On 1 May, Somyot Prueksakasemsuk testified to the court that ‘Jitr Pollachan’ was the penname of Jakrapop Penkair who wrote two articles which brought lèse majesté charges down on him.
He said that in 2009 he was a writer for Voice of Taksin magazine, and became executive editor for issue 9 of the magazine, succeeding Prasang Mongkholsiri, now an advisor to the Minister of Education. His salary was 25,000 baht per month. The magazine was not owned by any single person, as the investment was shared by several people. The reason for using the name ‘Voice of Taksin’ was marketing. The magazine was critical of the coup and the Democrat Party and advocated rights and freedoms and democracy, until it was banned because, he believes, it criticized the army’s reshuffle at the time.
Normally, his duty was to skim all articles, as there were many articles to read and deadlines to be met.
‘Jitr Pollachan’ was Jakrapob Penkair, former Minister in the PM’s Office under the Thaksin Shinawatra administration, who fled lèse majesté charges in Thailand in 2009. Jakrapob had contributed to the magazine as a columnist early on at the invitation of his predecessor Prasang, Somyot said.
When asked by the public prosecutor who made the final decision as to which article was to be published, Somyot asked to see a name list of the magazine’s board, and said that the person was not on the list. After further questions from the public prosecutor, Somyot finally said that it was the writer [Jakrapob] himself who made the decision, and his job was to send the magazine to print.
Somyot said that he thought that the two articles referred to the ‘ammat’, not the monarchy, and the accompanying pictures did not imply anything about the monarchy.
Regarding an alleged reference to King Taksin in one of the two articles according to the testimony of some prosecution witnesses, Somyot said that he did not agree, as there was no mention of ‘sandalwood bar (ท่อนจันทน์), but of a ‘red bag’ instead, which he did not know the meaning of.
According to legend, King Taksin was killed over two hundred years ago, at the beginning of the current Chakri Dynasty, by being beaten with a sandalwood bar, or Thon Chan in Thai. However, how exactly the execution of King Taksin was carried out is still debatable among Thai historians.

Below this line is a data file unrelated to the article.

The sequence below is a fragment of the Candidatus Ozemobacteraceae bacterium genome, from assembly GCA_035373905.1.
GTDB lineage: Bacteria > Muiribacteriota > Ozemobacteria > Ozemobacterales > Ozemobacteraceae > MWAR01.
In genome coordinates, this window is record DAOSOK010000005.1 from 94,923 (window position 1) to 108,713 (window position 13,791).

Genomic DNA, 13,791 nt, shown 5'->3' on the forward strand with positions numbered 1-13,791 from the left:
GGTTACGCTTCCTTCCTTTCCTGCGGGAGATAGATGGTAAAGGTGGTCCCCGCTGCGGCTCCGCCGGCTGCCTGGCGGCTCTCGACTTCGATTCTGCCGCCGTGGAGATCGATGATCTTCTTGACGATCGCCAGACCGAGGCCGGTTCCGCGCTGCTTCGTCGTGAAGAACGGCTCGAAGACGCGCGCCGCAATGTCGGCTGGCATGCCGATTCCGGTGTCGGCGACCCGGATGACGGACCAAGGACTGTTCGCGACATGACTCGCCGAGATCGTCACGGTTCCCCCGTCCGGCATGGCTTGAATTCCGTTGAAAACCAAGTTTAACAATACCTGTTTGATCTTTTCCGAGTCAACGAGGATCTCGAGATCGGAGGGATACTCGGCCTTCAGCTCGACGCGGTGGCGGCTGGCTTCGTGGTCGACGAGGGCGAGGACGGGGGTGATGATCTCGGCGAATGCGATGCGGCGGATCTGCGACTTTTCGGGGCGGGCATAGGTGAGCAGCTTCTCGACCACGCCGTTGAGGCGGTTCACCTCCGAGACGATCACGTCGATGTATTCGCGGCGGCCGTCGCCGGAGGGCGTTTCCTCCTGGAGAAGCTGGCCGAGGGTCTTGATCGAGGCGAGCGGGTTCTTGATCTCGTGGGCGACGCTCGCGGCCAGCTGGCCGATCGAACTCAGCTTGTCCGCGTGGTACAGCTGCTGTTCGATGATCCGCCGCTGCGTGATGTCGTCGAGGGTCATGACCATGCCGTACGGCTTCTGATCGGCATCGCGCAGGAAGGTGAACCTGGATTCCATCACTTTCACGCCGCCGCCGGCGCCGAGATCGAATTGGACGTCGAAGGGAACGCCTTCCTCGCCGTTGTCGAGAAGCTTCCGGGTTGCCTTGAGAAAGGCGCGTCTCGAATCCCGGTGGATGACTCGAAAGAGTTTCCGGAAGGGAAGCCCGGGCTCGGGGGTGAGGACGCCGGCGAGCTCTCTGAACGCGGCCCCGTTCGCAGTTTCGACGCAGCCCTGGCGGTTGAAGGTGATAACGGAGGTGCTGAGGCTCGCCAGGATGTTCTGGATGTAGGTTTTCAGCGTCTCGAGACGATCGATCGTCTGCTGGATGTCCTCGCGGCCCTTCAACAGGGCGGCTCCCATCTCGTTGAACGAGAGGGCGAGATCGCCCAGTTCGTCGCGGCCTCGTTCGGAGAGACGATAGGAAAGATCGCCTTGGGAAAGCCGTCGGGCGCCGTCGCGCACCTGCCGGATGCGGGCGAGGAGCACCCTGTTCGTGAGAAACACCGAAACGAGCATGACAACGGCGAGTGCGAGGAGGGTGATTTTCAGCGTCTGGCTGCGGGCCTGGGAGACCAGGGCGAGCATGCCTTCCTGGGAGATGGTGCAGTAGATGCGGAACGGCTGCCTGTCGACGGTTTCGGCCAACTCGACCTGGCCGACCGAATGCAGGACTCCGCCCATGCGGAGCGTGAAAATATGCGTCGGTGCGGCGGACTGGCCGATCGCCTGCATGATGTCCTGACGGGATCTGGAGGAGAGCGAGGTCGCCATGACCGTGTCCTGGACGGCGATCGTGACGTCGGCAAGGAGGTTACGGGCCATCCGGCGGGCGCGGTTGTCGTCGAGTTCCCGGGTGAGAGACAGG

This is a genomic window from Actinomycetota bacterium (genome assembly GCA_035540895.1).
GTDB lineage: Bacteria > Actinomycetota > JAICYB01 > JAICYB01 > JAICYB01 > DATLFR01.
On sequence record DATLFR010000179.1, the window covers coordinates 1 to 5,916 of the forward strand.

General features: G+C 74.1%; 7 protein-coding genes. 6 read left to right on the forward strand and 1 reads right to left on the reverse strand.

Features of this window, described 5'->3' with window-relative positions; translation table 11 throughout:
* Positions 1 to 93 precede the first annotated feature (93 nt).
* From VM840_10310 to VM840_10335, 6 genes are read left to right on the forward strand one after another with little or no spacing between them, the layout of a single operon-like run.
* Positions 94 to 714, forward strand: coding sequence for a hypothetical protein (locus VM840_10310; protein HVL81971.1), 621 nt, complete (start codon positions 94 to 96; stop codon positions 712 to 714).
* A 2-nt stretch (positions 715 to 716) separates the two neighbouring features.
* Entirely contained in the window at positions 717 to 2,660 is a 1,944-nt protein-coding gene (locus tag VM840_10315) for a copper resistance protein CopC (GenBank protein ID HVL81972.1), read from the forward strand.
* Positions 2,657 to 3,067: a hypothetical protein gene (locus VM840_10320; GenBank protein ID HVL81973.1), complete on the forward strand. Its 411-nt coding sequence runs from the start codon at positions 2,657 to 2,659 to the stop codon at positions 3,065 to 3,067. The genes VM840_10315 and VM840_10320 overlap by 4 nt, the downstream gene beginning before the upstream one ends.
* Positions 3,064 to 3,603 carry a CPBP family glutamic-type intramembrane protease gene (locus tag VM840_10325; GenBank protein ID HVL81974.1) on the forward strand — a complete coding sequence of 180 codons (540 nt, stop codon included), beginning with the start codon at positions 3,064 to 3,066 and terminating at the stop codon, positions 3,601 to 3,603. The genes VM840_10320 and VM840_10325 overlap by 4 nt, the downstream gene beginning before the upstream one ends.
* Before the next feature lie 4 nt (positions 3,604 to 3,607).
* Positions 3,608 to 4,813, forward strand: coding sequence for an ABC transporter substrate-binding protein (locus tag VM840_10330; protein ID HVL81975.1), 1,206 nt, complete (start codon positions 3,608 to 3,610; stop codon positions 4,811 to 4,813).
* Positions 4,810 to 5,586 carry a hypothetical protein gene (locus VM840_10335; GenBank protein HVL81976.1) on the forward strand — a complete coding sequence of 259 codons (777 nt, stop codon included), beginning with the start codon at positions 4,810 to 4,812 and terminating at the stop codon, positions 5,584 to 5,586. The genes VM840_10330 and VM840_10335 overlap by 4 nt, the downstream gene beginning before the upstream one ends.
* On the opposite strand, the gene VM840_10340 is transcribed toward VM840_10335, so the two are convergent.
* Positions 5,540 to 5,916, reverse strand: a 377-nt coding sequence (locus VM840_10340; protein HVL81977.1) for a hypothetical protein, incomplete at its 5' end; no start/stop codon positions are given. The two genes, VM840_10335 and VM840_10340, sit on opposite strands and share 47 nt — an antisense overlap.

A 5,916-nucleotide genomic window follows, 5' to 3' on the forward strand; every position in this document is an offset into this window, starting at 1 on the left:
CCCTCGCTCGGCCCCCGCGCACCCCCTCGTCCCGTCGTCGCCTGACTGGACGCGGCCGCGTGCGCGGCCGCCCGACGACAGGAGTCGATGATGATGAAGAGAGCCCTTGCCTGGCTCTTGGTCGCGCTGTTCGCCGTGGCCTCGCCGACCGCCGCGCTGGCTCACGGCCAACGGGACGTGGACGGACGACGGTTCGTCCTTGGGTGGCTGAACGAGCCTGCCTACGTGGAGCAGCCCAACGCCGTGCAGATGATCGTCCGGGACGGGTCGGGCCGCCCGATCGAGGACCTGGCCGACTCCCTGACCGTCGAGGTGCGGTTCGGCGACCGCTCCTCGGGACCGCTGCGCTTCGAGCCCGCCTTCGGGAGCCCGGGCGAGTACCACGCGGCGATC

Somyot said that the mention of a person staying on a high floor of Phraram 9 [Rama IX] Hospital had nothing to do with the King, as the King was residing at Siriraj Hospital.
Also, the fictitious character of ‘Luang Narueban’, in one of the two articles, cannot be interpreted to be referred to the King, as ‘luang’ was a low government rank [cancelled by the People’s Party after the overthrow of the Absolute Monarchy in 1932], he said.
The article states that Luang Narueban ‘fawned on a big general’, by which Somyot believed that it was supposed to mean a military officer with a rank lower than that of Field Marshal Sarit Thanarat [who seized power through a coup in 1957], not the King.
After the government crackdown on the red shirts in May 2010, Somyot and Chulalongkorn University Suthachai Yimprasert held a press conference calling on the Abhisit Vejjajiva government to be held responsible.
He and Suthachai were then arrested under the Emergency Decree and were detained at a military base for 21 and 7 days respectively before being released without charge.
During that time, Voice of Taksin was banned, and the staff launched a new magazine called Red Power, which could continue for only 5 issues until its printing house was ordered to stop printing it. So they turned to a printer in Cambodia to print the magazine, and brought copies into the country for distribution. Somyot also started to organize tours for red shirts to visit Cambodia, until he was arrested when he was leading a tour group to enter the country at the Aranyaprathet immigration checkpoint in Sa Kaew province on 30 April 2011.
Somyot told reporters that he believed that his arrest resulted from the Centre for the Resolution of Emergency Situation (CRES)’s ‘diagram of plot to overthrow the monarchy’ which included his magazine among many conspirators.
Suthachai, also accused among the conspirators in the CRES diagram, lodged a defamation suit against Abhisit Vejjajiva, Suthep Thaugsuban and CRES spokesperson Col Sansern Kaewkamnerd, but finally agreed to withdraw the case after Col Sansern admitted that the diagram was groundless.
Somyot said that he had never criticized the monarchy, and had been loyal to the institution like other people, but he disagreed with Section 112 of the Criminal Code, or the lèse majesté law. He saw that the law had been used as a political tool to destroy opponents, its penalty of 3-15 years’ imprisonment was too severe, and it was against the principles of rights and freedoms according to the constitution.
He had held a press conference to address this problem and announced a campaign to collect people’s signatures to abolish the law about a week before he got arrested, he said.
‘I have the duty to speak the truth, but if after speaking the truth they punish me, that’s OK. I consider that I have fulfilled the duty of my life, so be it,’ he said.
The two articles which led to his charges were published separately in issues 15 and 16 of the magazine in Feb and March 2010.